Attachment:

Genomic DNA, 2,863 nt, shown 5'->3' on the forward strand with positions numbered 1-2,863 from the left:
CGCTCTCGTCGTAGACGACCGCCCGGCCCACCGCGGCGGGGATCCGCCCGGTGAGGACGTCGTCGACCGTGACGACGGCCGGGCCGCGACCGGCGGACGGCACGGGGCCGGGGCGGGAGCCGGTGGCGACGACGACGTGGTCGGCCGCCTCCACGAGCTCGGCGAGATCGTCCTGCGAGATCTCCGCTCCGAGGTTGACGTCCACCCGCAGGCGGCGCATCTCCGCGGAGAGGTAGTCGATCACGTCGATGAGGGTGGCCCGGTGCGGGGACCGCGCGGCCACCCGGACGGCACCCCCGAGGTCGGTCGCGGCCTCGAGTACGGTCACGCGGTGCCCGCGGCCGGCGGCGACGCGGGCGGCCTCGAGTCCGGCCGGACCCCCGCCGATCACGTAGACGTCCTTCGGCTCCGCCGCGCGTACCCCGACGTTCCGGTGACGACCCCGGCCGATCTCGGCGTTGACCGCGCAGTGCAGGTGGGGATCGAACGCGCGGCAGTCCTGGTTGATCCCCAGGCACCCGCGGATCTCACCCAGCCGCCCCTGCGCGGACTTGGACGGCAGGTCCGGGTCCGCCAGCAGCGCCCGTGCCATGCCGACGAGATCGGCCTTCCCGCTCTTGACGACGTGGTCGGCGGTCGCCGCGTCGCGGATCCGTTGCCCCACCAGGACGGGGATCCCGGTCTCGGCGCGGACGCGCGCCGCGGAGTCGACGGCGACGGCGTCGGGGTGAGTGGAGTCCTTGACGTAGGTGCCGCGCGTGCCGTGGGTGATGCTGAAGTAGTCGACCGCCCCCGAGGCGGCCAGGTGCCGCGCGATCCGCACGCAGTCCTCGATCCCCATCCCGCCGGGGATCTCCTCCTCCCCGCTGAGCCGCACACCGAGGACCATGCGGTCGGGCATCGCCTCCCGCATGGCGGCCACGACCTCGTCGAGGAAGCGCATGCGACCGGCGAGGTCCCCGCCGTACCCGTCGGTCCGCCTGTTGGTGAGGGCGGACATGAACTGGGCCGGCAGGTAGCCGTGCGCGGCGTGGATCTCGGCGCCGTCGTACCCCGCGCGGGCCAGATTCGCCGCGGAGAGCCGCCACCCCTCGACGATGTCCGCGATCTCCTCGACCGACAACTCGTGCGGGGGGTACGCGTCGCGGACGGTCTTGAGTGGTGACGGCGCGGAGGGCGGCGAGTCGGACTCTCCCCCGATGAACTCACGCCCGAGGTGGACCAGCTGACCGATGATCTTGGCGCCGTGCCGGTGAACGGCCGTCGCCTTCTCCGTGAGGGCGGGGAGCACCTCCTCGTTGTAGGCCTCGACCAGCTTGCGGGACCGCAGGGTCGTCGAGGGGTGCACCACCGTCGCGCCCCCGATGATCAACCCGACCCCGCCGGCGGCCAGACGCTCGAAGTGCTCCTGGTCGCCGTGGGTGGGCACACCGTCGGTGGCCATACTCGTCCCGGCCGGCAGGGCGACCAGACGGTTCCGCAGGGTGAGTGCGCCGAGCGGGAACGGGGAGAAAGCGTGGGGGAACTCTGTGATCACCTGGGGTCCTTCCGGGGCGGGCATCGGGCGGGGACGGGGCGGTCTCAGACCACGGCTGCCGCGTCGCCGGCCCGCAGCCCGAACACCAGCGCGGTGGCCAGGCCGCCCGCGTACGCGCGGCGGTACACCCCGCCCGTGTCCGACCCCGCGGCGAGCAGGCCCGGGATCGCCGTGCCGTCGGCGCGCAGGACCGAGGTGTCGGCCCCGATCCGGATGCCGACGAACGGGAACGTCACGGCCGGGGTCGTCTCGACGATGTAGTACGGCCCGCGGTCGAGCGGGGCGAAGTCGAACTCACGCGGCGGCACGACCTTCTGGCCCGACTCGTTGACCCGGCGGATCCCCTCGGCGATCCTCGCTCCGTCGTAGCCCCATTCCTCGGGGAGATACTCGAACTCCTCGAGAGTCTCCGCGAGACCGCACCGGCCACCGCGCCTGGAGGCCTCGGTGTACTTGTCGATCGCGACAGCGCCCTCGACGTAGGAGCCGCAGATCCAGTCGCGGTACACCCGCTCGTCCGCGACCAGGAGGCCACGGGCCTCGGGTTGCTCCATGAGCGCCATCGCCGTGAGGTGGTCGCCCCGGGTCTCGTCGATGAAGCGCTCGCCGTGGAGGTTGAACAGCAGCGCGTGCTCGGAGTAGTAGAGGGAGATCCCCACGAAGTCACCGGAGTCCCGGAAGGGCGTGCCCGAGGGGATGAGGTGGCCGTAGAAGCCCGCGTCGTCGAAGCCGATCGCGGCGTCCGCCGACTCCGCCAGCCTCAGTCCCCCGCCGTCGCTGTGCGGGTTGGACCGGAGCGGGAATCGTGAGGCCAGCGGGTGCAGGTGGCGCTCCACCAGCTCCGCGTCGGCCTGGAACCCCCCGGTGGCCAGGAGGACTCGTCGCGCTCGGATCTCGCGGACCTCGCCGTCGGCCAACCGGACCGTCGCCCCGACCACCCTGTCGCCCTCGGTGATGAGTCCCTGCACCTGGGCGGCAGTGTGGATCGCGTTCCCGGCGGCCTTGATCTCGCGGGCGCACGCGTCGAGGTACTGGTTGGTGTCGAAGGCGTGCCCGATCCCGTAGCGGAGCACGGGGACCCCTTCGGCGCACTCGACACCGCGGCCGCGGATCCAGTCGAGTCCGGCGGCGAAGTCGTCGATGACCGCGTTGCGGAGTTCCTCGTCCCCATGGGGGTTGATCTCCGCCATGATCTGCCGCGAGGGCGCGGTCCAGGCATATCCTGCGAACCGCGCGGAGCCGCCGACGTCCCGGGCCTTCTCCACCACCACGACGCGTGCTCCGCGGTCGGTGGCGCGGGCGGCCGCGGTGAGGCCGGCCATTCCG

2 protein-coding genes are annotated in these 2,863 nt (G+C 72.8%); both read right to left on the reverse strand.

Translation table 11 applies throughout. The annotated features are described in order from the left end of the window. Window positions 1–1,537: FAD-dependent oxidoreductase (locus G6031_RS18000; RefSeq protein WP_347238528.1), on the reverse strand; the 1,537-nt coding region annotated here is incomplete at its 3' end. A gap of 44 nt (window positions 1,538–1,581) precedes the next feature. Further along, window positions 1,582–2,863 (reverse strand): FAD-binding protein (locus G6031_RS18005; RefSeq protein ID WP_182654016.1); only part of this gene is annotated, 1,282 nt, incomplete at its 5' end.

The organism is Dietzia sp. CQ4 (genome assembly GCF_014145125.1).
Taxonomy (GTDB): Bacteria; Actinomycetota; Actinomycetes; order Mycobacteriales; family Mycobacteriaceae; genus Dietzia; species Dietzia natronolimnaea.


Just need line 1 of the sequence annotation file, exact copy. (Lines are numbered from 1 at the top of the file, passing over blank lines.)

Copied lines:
Genomic DNA, 2,863 nt, shown 5'->3' on the forward strand with positions numbered 1-2,863 from the left: